The San Francisco Peaks rise like an island in the desert as you approach Flagstaff, Arizona. The small range is in fact the remnant of a dormant volcano, and home to trails that take hikers, runners, and explorers to breathtakingly beautiful locations overlooking the painted desert and Grand Canyon. It’s Aspen clad terrain is surprisingly more cool and shaded than what people expect to find in Arizona.
It contains the State’s highest point, Humphrey’s Peak. Humphrey’s stands at 12,633 feet in elevation and it’s Summit is a challenging and beautiful trail to conquer.
Access to the trailhead going up to Humphrey’s Peak starts in a parking lot at the ski resort, SnowBowl. The trail is roughly around 5-miles one way to the top, making it a 10-mile round trip adventure. It is very rugged with volcanic rocks and tree roots encompassing the route. Elevation gain from the parking lot to the top of Humphrey’s Peak is around 3400 feet. Very experienced hikers and runners are preferred for this trail and acclimated to the elevation. The time duration it takes a typical person to complete the trail is between 6-8 hours. More experienced hikers and runners completing the trail can range between 3-5 hours.
Once on the trail, it winds through a mixed coniferous forest. The landscape surrounding the trail is heavy vegetated. One will see Ponderosa Pine, Aspen, and Douglas Fur trees through almost the entire route. After the first three miles of the trail, the tree line is exposed and the landscape at this point turns into rocky terrain with tundra and flowers growing in the surrounding gravel. This section gets steep with a few sections climbing over a few boulders that connects to a saddle between two of the peaks above, Humphrey’s and Agazzi’s Peak.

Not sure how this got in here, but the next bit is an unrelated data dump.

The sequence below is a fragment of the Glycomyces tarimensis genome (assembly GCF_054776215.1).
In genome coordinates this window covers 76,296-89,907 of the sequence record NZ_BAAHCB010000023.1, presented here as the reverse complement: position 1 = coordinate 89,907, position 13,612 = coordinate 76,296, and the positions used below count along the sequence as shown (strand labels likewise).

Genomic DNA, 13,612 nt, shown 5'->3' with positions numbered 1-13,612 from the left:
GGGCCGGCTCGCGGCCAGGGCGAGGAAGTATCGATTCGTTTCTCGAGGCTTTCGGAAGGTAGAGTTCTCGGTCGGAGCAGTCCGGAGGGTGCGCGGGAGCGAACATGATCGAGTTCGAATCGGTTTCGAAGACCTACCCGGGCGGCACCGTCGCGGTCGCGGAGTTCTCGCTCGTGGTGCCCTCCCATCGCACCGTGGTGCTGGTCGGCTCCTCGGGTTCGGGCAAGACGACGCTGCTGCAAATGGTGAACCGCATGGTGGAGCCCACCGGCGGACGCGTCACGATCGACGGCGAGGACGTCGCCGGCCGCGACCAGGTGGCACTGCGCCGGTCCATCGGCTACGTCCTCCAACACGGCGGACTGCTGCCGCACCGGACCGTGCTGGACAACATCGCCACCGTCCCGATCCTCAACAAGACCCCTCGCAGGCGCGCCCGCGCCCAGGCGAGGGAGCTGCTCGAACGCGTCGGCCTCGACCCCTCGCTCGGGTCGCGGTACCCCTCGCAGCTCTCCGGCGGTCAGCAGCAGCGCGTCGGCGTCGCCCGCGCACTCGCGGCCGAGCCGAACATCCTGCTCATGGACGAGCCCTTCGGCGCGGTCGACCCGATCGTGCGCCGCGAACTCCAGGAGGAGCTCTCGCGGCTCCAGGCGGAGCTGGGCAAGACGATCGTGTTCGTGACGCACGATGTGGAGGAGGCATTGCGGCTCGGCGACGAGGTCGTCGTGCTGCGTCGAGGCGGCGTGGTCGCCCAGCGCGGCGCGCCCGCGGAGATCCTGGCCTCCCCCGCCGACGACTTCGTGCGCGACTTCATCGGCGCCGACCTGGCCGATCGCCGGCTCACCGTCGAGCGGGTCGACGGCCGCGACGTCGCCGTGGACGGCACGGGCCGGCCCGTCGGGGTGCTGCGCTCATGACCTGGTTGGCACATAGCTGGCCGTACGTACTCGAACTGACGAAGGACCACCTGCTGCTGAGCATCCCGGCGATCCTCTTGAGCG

Approaching the saddle between Humphrey’s and Agassiz’s Peak is close to 11,000 feet in elevation.The landscape is mostly boulders and gravel deposits.The ecosystem has changed to a tundra environment. At this point on the trail, some mild climbing becomes involved to continue up the path to Humphrey’s Peak. The trail is marked by rock cairns. Wind speeds will often increase at this elevation and the temperature varies from warm to freezing. Bringing a warm layer of clothing is recommended. The trail will meander for the remainder of the path. The views become more spectacular above the tree line
Finally, arriving at the highest point in Arizona is reached. 12,633 feet in elevation. Locations visible from the top vary from Sedona to the Navajo Reservation, all the way out to the Grand Canyon National Park. A lot of avid hikers and runners attempt to reach the top of the peak before sunrise, to catch the shadow of the mountain in the western direction. It is also a good hike to wonder through the Aspen trees, once their leave colors change to a golden color during the fall season in October.
Hike smart on the mountain. Acclimating to the elevation takes awhile here in Flagstaff, Arizona. Take breaks and bring water to be more comfortable on the mountain. Directions to the trail going up Humphrey’s Peak is provided in the link here. Be aware of weather conditions as lightning has been known to claim the lives of unprepared hikers who were not expecting weather to move in quickly. (Humphrey’s).